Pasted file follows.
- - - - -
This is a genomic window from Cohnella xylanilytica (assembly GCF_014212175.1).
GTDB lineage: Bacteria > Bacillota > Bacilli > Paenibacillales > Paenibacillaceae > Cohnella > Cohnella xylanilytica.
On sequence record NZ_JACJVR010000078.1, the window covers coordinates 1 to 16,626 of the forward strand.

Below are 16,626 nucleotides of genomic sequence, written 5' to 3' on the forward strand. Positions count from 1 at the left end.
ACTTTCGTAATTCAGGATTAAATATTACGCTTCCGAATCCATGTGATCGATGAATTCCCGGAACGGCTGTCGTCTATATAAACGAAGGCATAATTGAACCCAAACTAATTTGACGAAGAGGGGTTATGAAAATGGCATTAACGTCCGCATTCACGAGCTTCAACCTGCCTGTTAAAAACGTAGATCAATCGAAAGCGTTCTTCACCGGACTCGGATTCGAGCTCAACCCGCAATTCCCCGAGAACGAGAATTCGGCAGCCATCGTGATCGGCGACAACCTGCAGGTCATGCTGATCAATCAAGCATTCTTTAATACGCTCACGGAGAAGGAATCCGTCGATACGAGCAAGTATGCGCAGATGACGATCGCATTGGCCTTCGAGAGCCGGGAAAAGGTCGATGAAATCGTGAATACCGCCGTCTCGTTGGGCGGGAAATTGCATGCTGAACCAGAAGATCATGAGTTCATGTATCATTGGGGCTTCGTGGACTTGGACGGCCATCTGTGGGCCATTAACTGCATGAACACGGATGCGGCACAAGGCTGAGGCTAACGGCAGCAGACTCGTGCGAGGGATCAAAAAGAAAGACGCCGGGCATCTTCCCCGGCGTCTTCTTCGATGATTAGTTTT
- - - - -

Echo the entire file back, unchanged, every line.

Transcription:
This is a genomic window from Cohnella xylanilytica (assembly GCF_014212175.1).
GTDB lineage: Bacteria > Bacillota > Bacilli > Paenibacillales > Paenibacillaceae > Cohnella > Cohnella xylanilytica.
On sequence record NZ_JACJVR010000078.1, the window covers coordinates 1 to 16,626 of the forward strand.

Below are 16,626 nucleotides of genomic sequence, written 5' to 3' on the forward strand. Positions count from 1 at the left end.
ACTTTCGTAATTCAGGATTAAATATTACGCTTCCGAATCCATGTGATCGATGAATTCCCGGAACGGCTGTCGTCTATATAAACGAAGGCATAATTGAACCCAAACTAATTTGACGAAGAGGGGTTATGAAAATGGCATTAACGTCCGCATTCACGAGCTTCAACCTGCCTGTTAAAAACGTAGATCAATCGAAAGCGTTCTTCACCGGACTCGGATTCGAGCTCAACCCGCAATTCCCCGAGAACGAGAATTCGGCAGCCATCGTGATCGGCGACAACCTGCAGGTCATGCTGATCAATCAAGCATTCTTTAATACGCTCACGGAGAAGGAATCCGTCGATACGAGCAAGTATGCGCAGATGACGATCGCATTGGCCTTCGAGAGCCGGGAAAAGGTCGATGAAATCGTGAATACCGCCGTCTCGTTGGGCGGGAAATTGCATGCTGAACCAGAAGATCATGAGTTCATGTATCATTGGGGCTTCGTGGACTTGGACGGCCATCTGTGGGCCATTAACTGCATGAACACGGATGCGGCACAAGGCTGAGGCTAACGGCAGCAGACTCGTGCGAGGGATCAAAAAGAAAGACGCCGGGCATCTTCCCCGGCGTCTTCTTCGATGATTAGTTTT